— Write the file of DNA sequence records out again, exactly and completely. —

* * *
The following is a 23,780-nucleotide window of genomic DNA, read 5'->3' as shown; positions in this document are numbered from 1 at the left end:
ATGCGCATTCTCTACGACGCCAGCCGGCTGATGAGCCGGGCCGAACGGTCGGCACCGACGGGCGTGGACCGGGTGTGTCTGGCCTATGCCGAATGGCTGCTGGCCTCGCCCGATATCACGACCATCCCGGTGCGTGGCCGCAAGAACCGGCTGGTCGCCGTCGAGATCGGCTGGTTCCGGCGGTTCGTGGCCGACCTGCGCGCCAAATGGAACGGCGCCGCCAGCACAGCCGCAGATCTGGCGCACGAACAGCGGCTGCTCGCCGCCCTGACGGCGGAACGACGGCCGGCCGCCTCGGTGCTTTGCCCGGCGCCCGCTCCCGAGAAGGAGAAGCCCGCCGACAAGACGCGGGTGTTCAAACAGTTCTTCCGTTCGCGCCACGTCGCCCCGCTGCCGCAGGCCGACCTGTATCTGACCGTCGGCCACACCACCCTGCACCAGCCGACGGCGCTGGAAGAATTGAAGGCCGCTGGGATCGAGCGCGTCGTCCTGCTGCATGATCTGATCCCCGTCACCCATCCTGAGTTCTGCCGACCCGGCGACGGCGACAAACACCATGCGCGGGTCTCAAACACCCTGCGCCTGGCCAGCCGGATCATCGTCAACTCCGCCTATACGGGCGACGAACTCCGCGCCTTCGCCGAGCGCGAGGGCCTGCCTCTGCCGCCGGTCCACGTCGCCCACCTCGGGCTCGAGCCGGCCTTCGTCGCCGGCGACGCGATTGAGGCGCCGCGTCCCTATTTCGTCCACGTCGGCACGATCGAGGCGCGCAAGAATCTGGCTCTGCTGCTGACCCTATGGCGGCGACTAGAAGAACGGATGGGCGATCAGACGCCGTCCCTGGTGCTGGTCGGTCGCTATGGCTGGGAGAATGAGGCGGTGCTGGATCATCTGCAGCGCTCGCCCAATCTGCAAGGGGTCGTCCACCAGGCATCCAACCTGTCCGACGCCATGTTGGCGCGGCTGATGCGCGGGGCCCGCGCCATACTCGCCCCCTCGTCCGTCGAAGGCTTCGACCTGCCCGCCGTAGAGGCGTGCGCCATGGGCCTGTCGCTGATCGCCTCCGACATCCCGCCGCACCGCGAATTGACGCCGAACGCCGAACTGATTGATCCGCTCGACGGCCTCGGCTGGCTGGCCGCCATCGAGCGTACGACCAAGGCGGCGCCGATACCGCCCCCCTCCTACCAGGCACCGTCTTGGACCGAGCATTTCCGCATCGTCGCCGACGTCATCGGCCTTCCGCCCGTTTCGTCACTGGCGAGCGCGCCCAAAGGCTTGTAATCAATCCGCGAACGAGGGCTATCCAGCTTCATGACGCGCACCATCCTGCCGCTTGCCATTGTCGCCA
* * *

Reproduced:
The following is a 23,780-nucleotide window of genomic DNA, read 5'->3' as shown; positions in this document are numbered from 1 at the left end:
ATGCGCATTCTCTACGACGCCAGCCGGCTGATGAGCCGGGCCGAACGGTCGGCACCGACGGGCGTGGACCGGGTGTGTCTGGCCTATGCCGAATGGCTGCTGGCCTCGCCCGATATCACGACCATCCCGGTGCGTGGCCGCAAGAACCGGCTGGTCGCCGTCGAGATCGGCTGGTTCCGGCGGTTCGTGGCCGACCTGCGCGCCAAATGGAACGGCGCCGCCAGCACAGCCGCAGATCTGGCGCACGAACAGCGGCTGCTCGCCGCCCTGACGGCGGAACGACGGCCGGCCGCCTCGGTGCTTTGCCCGGCGCCCGCTCCCGAGAAGGAGAAGCCCGCCGACAAGACGCGGGTGTTCAAACAGTTCTTCCGTTCGCGCCACGTCGCCCCGCTGCCGCAGGCCGACCTGTATCTGACCGTCGGCCACACCACCCTGCACCAGCCGACGGCGCTGGAAGAATTGAAGGCCGCTGGGATCGAGCGCGTCGTCCTGCTGCATGATCTGATCCCCGTCACCCATCCTGAGTTCTGCCGACCCGGCGACGGCGACAAACACCATGCGCGGGTCTCAAACACCCTGCGCCTGGCCAGCCGGATCATCGTCAACTCCGCCTATACGGGCGACGAACTCCGCGCCTTCGCCGAGCGCGAGGGCCTGCCTCTGCCGCCGGTCCACGTCGCCCACCTCGGGCTCGAGCCGGCCTTCGTCGCCGGCGACGCGATTGAGGCGCCGCGTCCCTATTTCGTCCACGTCGGCACGATCGAGGCGCGCAAGAATCTGGCTCTGCTGCTGACCCTATGGCGGCGACTAGAAGAACGGATGGGCGATCAGACGCCGTCCCTGGTGCTGGTCGGTCGCTATGGCTGGGAGAATGAGGCGGTGCTGGATCATCTGCAGCGCTCGCCCAATCTGCAAGGGGTCGTCCACCAGGCATCCAACCTGTCCGACGCCATGTTGGCGCGGCTGATGCGCGGGGCCCGCGCCATACTCGCCCCCTCGTCCGTCGAAGGCTTCGACCTGCCCGCCGTAGAGGCGTGCGCCATGGGCCTGTCGCTGATCGCCTCCGACATCCCGCCGCACCGCGAATTGACGCCGAACGCCGAACTGATTGATCCGCTCGACGGCCTCGGCTGGCTGGCCGCCATCGAGCGTACGACCAAGGCGGCGCCGATACCGCCCCCCTCCTACCAGGCACCGTCTTGGACCGAGCATTTCCGCATCGTCGCCGACGTCATCGGCCTTCCGCCCGTTTCGTCACTGGCGAGCGCGCCCAAAGGCTTGTAATCAATCCGCGAACGAGGGCTATCCAGCTTCATGACGCGCACCATCCTGCCGCTTGCCATTGTCGCCA